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Moodle filesystem size and repositories

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Since I haven't written a blog post for a while, thought I'd do one about the small project I just finished. This is something we're not particularly intending to release publicly because it's probably not useful to anybody else, but it might be slightly interesting to other large-scale Moodle users. Or not. Let's see.

Basically we had two problems with our Moodle system that this is trying to solve:

  • People host large files (e.g. 1GB) on the system, but Moodle isn't optimised for serving large files; this isn't causing a problem now but we're concerned it might do in future.
  • Our Moodle filesystem is quite large and rapidly increasing in size. Certain maintenance operations, like when we take a copy of the entire system onto our acceptance test servers each time we test a release, are getting slower.

The OU happens to have an EMC Atmos file store, a commercial product which is obviously designed specifically to store files, so the suggestion was that we should move large files out of Moodle and into Atmos. That way we don't have to include them in the copy for acct (we'll give our acct system read-only access to the filestore so they will 'still be there') and serving the files can also be passed off to Atmos.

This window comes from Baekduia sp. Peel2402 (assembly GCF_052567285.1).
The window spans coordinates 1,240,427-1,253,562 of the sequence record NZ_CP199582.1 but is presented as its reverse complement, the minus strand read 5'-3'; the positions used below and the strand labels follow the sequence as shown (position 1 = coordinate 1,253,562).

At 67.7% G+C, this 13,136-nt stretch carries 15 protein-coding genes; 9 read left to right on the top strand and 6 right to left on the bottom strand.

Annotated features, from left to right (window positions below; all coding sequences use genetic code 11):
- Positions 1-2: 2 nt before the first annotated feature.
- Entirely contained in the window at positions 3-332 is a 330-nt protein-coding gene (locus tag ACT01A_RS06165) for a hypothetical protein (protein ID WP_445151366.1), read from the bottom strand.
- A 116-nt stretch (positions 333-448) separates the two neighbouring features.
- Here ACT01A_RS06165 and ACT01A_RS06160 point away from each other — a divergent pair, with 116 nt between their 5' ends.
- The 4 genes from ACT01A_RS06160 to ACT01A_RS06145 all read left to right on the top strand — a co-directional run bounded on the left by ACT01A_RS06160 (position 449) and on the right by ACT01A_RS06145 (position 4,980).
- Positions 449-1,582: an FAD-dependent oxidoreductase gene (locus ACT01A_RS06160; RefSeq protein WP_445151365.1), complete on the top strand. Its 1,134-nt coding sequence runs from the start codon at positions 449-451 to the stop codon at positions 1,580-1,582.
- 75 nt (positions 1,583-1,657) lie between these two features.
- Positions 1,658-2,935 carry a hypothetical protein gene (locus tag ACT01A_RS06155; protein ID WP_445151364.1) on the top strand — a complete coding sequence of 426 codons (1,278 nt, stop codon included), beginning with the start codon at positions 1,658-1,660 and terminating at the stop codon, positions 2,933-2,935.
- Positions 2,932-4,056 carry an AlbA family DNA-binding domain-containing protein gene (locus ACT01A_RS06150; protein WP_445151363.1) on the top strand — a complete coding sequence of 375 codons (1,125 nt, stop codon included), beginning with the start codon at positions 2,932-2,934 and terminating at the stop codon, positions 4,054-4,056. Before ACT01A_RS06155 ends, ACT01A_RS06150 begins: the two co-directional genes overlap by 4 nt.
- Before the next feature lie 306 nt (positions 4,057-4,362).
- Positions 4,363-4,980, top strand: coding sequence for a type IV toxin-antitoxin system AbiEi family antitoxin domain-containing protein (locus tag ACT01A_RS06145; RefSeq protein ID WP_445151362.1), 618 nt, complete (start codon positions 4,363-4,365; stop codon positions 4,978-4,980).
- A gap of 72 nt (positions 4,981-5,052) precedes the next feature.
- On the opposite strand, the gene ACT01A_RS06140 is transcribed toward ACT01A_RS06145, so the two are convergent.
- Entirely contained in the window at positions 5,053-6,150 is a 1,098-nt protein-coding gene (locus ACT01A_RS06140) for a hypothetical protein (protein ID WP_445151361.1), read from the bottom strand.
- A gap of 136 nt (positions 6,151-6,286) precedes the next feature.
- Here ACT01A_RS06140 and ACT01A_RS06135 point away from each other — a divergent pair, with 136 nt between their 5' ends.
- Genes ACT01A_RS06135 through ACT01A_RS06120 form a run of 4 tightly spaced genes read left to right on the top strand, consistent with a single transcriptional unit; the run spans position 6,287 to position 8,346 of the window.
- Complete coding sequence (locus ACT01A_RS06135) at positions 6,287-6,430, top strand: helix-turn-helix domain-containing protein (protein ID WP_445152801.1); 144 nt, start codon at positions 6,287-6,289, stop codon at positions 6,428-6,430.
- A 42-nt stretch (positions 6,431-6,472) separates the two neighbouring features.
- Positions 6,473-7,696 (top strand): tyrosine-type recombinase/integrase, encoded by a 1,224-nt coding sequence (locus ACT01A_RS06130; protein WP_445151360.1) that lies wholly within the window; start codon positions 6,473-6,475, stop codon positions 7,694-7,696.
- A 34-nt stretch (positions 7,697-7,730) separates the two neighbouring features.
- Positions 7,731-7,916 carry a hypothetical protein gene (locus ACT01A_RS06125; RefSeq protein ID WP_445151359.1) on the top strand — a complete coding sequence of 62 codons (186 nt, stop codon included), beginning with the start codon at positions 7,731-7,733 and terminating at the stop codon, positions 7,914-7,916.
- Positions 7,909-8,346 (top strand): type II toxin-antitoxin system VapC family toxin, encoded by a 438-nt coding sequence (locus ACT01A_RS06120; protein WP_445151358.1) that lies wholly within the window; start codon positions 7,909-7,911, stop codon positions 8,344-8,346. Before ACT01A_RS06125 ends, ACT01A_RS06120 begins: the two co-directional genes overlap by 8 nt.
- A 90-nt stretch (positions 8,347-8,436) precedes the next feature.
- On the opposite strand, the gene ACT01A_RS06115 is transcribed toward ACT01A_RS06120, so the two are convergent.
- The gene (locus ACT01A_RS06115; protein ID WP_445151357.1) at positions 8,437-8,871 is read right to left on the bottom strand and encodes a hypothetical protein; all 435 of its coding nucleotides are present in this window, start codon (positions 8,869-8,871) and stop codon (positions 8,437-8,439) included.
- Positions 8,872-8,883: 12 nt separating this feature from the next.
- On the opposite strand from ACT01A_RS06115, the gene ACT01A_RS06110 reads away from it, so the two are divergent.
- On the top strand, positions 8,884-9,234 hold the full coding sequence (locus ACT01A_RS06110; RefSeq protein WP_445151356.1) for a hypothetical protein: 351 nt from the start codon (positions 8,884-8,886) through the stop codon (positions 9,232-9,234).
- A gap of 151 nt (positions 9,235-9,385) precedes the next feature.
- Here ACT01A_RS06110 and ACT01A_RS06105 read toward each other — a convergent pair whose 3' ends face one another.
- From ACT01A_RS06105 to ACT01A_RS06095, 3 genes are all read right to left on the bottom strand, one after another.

Conveniently, there is a new feature in Moodle 2.3 which allows files to be stored in the Moodle filesystem by 'reference' - instead of storing the actual file, it stores a reference to an external repository system.

Using this feature, I built a repository that, during cron, finds all files larger than 10MB. It checks (based on contenthash) to see if they are already in the Atmos system and, if not, transfers them to Atmos, deletes them from Moodle and replaces with the reference. Then, when users click to download a file, it redirects to an Atmos shared link (complete with security key to prove they can access it; we don't lose security by this process, it only happens after the Moodle security checks).

This wasn't very difficult; one of the 'gotchas' is that you have to make sure you set your reference's content to nothing (empty string); if you let the reference keep its original contenthash then Moodle won't delete the file.

A few things in Moodle meant the implementation is not quite as nice as it should be. First there's no way to have a repository that only lets you create one instance, or only lets you create it at system level. I hacked it so that in the creation process it throws an error if you try to create two. Second I couldn't find a way to stop this repository showing up on the file picker for admin users. For everyone else, it doesn't show because I made a capability and didn't give it to anyone.

Overall, though, neither of these are serious problems and the process appears to work well. Although I should admit - I finished the code but it hasn't been through testing yet. smile